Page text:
Narain is the founder & CEO for 360 Degree Interactive, a web services firm based in Chennai, India. This blog is about his personal views on Web 2.0, RoR, Social networking,Digital media, interactive advertising, SaaS, Service Oriented Architecture, India Inc, rural education, Web standards, mobile 2.0 and more.

Thursday, November 3

Can an Indian city become sillicon valley ?

Sadagopan has teared the Indian hype about Bangalore. I for years strongly believe, there will be only one Sillicon Valley in the world. Bangalore for all the more reasons overhyped. The city is pathetic. Sillicon Valley is not just a place. It's a place full of ideas & experiments. Where Ideas are transacted into innovative products & services. Unlike Bangalore, where you will see swanky offices without additional parking space, too many one ways, narrow roads and tech coolies roaming the city. People will certainly get offended if I say, tech coolies are what Bangalore is all about. The truth is, Sillicon Valley is a place for experimentation. How many experimentation is happening in Bangalore ? India offers cheaper tech labour and our operating costs are less. We have certainly have some brilliant brains around. Few brains can't change the mindset of an industry or country.

To be fair to this statement, Badri talks about the investments to be made on IIScs, IITs and IIMs. India can't talk about competence with fewer brilliant brains. As C.K.Prahalad says there is money in doing business to poor. Unfortunately Indian techpreneurs neither takes the advice of doing the business with poor nor on technology. We as Indians although having a fair amount of basic education, we are very much poorer up in the ladder for technical & scientific education. India needs to invest atleast 50,000 crores in making this country really a power to reckon with the tech industry. Unfortunately we spend more than 80,000 crores for our defence and not for basic education & higher education.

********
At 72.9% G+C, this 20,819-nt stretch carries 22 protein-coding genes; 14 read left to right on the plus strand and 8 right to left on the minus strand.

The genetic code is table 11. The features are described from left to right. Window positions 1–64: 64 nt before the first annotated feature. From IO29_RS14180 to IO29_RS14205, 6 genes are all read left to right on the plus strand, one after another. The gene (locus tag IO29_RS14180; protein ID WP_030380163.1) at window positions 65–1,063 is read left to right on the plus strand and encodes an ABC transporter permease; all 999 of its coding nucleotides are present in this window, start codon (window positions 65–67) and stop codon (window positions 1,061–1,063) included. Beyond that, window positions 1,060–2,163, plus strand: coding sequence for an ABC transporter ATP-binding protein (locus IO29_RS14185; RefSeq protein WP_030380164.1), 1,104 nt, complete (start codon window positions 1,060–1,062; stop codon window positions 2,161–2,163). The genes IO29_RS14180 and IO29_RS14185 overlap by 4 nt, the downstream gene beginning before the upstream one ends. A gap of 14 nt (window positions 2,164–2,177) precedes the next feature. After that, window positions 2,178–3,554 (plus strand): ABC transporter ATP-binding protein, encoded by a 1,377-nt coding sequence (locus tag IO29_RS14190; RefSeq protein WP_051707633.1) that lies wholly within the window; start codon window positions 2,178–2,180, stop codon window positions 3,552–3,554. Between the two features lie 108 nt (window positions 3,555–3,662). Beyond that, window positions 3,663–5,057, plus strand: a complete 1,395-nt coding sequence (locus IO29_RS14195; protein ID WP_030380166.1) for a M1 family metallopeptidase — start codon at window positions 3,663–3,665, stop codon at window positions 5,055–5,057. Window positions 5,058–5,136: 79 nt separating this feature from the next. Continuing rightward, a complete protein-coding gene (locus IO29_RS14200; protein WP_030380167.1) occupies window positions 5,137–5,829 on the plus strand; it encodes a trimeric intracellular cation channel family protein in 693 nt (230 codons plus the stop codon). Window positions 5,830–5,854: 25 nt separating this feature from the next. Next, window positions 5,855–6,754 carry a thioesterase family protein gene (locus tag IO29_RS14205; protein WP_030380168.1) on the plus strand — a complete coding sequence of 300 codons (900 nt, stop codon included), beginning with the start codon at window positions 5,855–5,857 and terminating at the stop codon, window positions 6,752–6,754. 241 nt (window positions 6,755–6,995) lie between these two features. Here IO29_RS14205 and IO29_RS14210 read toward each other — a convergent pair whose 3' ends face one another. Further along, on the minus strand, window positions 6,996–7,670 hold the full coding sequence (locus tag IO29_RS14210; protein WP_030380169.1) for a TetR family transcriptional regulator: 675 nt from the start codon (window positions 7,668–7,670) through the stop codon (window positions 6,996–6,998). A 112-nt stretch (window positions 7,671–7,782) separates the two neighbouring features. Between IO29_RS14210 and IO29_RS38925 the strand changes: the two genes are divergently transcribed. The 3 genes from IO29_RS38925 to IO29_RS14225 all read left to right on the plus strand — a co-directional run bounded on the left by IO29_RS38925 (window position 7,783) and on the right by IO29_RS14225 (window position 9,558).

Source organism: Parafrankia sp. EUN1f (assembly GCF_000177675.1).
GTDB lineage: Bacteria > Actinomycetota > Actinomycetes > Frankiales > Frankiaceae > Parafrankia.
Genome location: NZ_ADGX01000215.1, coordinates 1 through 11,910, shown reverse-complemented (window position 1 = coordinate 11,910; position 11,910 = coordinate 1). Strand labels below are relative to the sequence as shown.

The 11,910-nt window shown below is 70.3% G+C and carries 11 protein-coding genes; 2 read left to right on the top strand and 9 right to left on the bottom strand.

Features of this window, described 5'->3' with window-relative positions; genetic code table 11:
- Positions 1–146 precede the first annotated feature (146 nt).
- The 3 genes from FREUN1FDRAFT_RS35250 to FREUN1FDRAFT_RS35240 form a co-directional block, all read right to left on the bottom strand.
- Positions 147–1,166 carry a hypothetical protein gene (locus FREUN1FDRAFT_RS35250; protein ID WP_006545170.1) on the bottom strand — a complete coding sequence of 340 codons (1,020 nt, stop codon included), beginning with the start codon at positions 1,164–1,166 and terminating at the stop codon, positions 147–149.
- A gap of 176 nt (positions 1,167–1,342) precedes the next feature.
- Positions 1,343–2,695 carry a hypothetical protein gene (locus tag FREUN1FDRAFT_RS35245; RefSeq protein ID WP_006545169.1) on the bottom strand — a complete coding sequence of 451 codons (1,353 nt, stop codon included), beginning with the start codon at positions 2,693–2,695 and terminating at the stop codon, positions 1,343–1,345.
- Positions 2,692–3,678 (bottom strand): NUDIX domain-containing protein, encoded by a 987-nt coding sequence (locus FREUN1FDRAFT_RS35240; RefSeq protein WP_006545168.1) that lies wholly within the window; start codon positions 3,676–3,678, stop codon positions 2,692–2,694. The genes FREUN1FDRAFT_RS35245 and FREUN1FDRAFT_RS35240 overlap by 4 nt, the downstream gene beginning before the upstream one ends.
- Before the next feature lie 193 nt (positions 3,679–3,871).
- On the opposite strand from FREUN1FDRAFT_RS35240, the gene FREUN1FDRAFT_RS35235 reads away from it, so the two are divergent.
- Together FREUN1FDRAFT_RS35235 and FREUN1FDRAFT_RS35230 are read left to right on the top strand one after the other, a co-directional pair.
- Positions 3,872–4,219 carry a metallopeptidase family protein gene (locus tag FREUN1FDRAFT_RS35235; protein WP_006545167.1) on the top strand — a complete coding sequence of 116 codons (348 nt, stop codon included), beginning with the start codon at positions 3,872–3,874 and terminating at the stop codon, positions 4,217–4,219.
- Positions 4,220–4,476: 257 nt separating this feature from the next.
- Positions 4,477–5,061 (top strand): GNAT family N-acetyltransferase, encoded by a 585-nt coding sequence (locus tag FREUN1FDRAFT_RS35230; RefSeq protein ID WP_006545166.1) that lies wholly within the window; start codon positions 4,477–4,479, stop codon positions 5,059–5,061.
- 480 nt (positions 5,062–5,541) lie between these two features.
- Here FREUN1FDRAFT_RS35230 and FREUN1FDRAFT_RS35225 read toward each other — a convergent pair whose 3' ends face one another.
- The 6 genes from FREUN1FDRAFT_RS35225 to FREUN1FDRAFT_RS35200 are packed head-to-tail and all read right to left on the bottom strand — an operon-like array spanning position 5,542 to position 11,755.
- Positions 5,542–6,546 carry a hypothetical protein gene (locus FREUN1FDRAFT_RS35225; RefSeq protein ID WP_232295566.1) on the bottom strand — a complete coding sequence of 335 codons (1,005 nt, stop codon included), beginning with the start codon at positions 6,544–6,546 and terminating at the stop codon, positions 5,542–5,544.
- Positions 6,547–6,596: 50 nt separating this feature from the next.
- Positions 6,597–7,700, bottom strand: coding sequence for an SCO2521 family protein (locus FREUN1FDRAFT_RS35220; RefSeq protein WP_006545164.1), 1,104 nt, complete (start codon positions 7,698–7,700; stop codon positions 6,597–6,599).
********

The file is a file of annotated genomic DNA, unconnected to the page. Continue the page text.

A close look at the number of patents registered from Sillicon Valley and Bangalore will clearly give you an idea of how much we invest on R&D, Experimentation, Investing in new ideas and so on. To become the tech capital of the world is not just about having an army of coders, we need thinkers, ideators and an ability to take risk. Unfortunately, as Indians, we lack on all these and we can't claim that Bangalore or any other city for that matter, can become the next Sillcon Valley.


At 8:35 AM, Blogger revatechnic said...

I am not sure whether India can become a Silicon Valley, but I don't think it should aim to become but, but aim to support the Silicom Valley, and build a computer empire exclusive to itself, and to its talents.

In tha aspect, I think Bangalore and Hyderabad are doing great with the building of hi-tech cities. There mighr be some bottle necks now when it comes to infrastructure, but I think foreign countries are looking into that, with the more established connections between India and other Asian countries.


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